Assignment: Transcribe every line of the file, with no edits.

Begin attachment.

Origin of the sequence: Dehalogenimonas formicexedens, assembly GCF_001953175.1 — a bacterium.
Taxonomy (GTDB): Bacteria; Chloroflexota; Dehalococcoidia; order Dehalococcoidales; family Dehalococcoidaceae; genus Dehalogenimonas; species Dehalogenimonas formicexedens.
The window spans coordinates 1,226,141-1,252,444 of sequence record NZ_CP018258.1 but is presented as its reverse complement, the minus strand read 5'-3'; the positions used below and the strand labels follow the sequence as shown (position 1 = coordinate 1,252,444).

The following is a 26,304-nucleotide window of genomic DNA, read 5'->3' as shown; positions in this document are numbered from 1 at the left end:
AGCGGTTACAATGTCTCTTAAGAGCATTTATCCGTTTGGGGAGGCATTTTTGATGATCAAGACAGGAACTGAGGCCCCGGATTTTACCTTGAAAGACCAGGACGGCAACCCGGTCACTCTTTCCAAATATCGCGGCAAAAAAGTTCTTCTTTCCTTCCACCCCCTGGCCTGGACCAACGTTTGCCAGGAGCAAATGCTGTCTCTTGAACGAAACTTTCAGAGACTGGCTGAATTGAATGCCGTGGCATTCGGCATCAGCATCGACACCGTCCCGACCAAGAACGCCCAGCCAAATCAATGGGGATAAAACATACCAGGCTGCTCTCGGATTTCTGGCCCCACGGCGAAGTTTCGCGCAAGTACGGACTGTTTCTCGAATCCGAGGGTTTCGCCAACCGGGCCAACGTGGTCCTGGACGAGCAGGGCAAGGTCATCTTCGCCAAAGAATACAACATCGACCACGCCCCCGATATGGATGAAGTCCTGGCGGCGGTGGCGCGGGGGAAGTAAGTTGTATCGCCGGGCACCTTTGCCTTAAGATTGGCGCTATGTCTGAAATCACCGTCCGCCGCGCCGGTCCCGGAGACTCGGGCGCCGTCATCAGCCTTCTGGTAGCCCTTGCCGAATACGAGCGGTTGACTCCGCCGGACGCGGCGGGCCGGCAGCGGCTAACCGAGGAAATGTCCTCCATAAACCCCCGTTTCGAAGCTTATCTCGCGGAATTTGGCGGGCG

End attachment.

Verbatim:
Origin of the sequence: Dehalogenimonas formicexedens, assembly GCF_001953175.1 — a bacterium.
Taxonomy (GTDB): Bacteria; Chloroflexota; Dehalococcoidia; order Dehalococcoidales; family Dehalococcoidaceae; genus Dehalogenimonas; species Dehalogenimonas formicexedens.
The window spans coordinates 1,226,141-1,252,444 of sequence record NZ_CP018258.1 but is presented as its reverse complement, the minus strand read 5'-3'; the positions used below and the strand labels follow the sequence as shown (position 1 = coordinate 1,252,444).

The following is a 26,304-nucleotide window of genomic DNA, read 5'->3' as shown; positions in this document are numbered from 1 at the left end:
AGCGGTTACAATGTCTCTTAAGAGCATTTATCCGTTTGGGGAGGCATTTTTGATGATCAAGACAGGAACTGAGGCCCCGGATTTTACCTTGAAAGACCAGGACGGCAACCCGGTCACTCTTTCCAAATATCGCGGCAAAAAAGTTCTTCTTTCCTTCCACCCCCTGGCCTGGACCAACGTTTGCCAGGAGCAAATGCTGTCTCTTGAACGAAACTTTCAGAGACTGGCTGAATTGAATGCCGTGGCATTCGGCATCAGCATCGACACCGTCCCGACCAAGAACGCCCAGCCAAATCAATGGGGATAAAACATACCAGGCTGCTCTCGGATTTCTGGCCCCACGGCGAAGTTTCGCGCAAGTACGGACTGTTTCTCGAATCCGAGGGTTTCGCCAACCGGGCCAACGTGGTCCTGGACGAGCAGGGCAAGGTCATCTTCGCCAAAGAATACAACATCGACCACGCCCCCGATATGGATGAAGTCCTGGCGGCGGTGGCGCGGGGGAAGTAAGTTGTATCGCCGGGCACCTTTGCCTTAAGATTGGCGCTATGTCTGAAATCACCGTCCGCCGCGCCGGTCCCGGAGACTCGGGCGCCGTCATCAGCCTTCTGGTAGCCCTTGCCGAATACGAGCGGTTGACTCCGCCGGACGCGGCGGGCCGGCAGCGGCTAACCGAGGAAATGTCCTCCATAAACCCCCGTTTCGAAGCTTATCTCGCGGAATTTGGCGGGCG